In this project, we looked at the executional scope queries on Cosmos, which is our exabyte scale, big data analytics platform at Microsoft. On this platform, the need of resource allocation is a token, and a token consists of a number of cores, and amount of memory. Tokens can be of two types; guaranteed and spare tokens. Spare tokens are allocated dynamically as the job runs, depending on available cluster capacity. In this work, we focused on provisioning our guarantee tokens, and the number of tokens allocated to a job may affect its run time, and hence its cost, as well as resource utilization, and provisioning decisions.
The AutoToken project focuses on predicting the token count so that the job can achieve its peak parallelism. So it looks at peak resource provisioning. Any more tokens would be wasteful, because the job performance would not improve, and then the jobs would also need to wait unnecessarily to get those tokens. On the other hand, with less tokens, there could be a loss of performance, or the performance could be unpredictable, particularly if the job is relying on the availability of spare tokens or performance. Now given a job, how would it use a select to this token count?
They could use a guest, or they could use a default value, or default percentage for the VC [inaudible], but we have seen on our clusters that this policy is quite suboptimal, so this chart shows the distribution of the ratio of the requested token count divided by the peak token count, and find our other production clusters. A value of one means perfect allocation, whereas greater than one means the job is over allocated, and less than one means it is under allocated. And as you can see on our clusters, 40 to 60% of jobs are over allocated, and this is the space that AutoToken tries to focus on to reduce this over allocation for the jobs.
This figure shows the skyline of an example job where the x-axis shows run time, and the y-axis shows resources or the token [inaudible]. And here, as we can see, the default allocation is much more than the peak requirements, so this job is over allocated and we want to go towards this ideal allocation. So that’s what AutoToken aims to do, tries to eliminate this over-allocation, and there would be no performance impact, ideally, because these tokens are not going to be used. Our approach to do this is to use machine learning models to learn the peak token counts from past behavior, so we group jobs by their characteristics, and we use signatures for grouping these jobs, and then we build ML models for each job group. When a new job arrives, we compute a signature and see if, for the corresponding group, our model has been built, and if so, we use that model to predict the peak token count for that job.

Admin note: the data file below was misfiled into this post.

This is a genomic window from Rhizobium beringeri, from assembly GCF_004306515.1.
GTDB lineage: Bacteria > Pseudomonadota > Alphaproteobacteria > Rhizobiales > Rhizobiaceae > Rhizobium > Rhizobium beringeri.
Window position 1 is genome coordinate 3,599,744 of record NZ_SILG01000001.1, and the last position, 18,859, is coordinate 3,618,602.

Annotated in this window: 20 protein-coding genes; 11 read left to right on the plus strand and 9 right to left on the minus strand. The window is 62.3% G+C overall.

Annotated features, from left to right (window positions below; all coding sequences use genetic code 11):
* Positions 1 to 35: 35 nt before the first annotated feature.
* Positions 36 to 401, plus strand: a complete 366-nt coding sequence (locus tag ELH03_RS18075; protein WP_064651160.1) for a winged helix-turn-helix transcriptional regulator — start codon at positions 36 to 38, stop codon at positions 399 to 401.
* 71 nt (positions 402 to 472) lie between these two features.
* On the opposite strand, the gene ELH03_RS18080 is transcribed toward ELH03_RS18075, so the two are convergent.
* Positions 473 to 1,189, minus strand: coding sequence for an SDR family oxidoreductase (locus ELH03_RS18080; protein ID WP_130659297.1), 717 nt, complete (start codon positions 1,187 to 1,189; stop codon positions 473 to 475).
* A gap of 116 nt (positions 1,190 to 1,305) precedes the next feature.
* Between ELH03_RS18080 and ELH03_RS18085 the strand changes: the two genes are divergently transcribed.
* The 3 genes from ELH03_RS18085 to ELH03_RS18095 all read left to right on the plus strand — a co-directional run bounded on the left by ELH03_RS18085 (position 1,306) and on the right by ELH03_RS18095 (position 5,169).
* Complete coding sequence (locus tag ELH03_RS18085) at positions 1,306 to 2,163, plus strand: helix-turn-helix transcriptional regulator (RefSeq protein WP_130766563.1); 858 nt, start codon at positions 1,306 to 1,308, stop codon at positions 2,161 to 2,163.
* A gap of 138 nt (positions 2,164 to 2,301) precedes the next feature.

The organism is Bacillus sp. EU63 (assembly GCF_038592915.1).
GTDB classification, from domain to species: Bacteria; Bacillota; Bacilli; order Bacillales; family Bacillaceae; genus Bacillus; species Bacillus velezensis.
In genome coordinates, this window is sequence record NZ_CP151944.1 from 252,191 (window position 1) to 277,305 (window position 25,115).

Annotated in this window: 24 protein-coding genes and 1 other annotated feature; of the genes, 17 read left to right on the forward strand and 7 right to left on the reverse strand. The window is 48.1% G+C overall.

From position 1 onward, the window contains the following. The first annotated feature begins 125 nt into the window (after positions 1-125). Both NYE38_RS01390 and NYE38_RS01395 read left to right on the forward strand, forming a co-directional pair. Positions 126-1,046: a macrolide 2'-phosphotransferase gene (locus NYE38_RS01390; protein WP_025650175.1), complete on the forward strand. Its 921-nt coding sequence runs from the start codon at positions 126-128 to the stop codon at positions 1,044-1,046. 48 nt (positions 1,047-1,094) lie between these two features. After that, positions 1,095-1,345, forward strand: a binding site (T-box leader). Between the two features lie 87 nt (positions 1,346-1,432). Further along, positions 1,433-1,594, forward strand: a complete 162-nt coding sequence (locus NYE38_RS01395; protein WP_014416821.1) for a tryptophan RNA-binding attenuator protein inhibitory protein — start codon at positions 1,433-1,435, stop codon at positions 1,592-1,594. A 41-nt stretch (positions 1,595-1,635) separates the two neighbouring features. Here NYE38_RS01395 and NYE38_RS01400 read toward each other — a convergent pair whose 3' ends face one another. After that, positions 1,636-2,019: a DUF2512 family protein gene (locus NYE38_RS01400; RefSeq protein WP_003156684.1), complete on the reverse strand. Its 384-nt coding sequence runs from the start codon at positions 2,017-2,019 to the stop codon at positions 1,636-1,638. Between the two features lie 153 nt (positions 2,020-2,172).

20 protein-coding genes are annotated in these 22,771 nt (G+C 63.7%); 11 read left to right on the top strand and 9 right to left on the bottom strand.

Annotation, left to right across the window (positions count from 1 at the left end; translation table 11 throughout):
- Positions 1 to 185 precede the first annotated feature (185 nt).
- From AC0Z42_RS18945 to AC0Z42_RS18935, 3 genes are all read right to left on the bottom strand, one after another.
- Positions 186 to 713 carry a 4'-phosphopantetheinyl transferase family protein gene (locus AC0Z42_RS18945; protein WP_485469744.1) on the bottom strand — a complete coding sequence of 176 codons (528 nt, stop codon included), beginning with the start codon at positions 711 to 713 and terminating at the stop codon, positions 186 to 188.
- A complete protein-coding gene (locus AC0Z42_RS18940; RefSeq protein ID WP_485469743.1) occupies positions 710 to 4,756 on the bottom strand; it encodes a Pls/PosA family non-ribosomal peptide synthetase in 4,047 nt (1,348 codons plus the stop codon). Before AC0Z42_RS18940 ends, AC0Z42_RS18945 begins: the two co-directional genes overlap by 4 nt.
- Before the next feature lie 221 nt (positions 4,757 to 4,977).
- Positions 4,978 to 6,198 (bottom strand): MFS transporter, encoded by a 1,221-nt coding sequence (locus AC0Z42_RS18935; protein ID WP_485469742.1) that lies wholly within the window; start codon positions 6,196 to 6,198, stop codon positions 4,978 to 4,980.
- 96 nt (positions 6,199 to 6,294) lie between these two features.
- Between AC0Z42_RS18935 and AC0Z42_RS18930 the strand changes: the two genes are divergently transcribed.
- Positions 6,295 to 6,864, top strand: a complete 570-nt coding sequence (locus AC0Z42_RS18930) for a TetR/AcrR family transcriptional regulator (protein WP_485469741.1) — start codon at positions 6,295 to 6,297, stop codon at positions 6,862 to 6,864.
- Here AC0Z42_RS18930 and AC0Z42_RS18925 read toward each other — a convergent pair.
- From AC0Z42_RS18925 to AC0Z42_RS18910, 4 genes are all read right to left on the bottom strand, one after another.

Here are some exemple results. As we can see on the chart, with our token predictions, the distributions of the requested token count divided with the actual peak token counts are closer to the idea of [inaudible], so that is shown by the blue line. And this is much closer than what we get with the default allocation. We tested the AutoToken over hundreds and thousands of jobs in our production clusters, and overall the accuracy was quite good. The median error was zero and the 90th percentile error was 50% or less than the default token counts. The coverage range from about 11% to 28%, because AutoToken focused on recurring jobs only, and we also were conservative in selecting which jobs we want to predict far, because we want to minimize the cases where a job’s performance could suffer if the predictions were not accurate. But in TASQ, we are going to look at higher coverage that Vishal will be talking about.
So to recap, AutoToken focuses only on recurring jobs, and it tries to eliminate the over allocations from those jobs. That is, it goes from default allocation to peak allocation, but perhaps we can do even better by reducing the allocation even further and going towards a tight allocation, so that is the focus of the TASQ project that Vishal will be discussing.
Vishal Rohra: Thanks for that, Rathijit. My name is Vishal Rohra and I’m a software engineer at Microsoft. Let me walk you through our project TASQ, which is short for Token Allocation for Serverless Queries. The previous project, AutoToken, focused on eliminating over allocation for recurring jobs. This project aims for a more aggressive resource allocation strategy, which we call tight allocation. So why do we need tight allocation? The first obvious answer is cost savings. And to measure the scale of savings, we looked at the cumulative distribution of potential reduction in jobs requested, tokens requested by skilled jobs. Let’s look at the figure here. The red curve is when the user does not want any change in performance, which in our case, is the job run time. As we can see, 50% of the jobs can request fewer tokens, and still maintain the same performance. And the real value is for 20% of those jobs, that can at least get the request tokens by half, and seem negligible change in performance.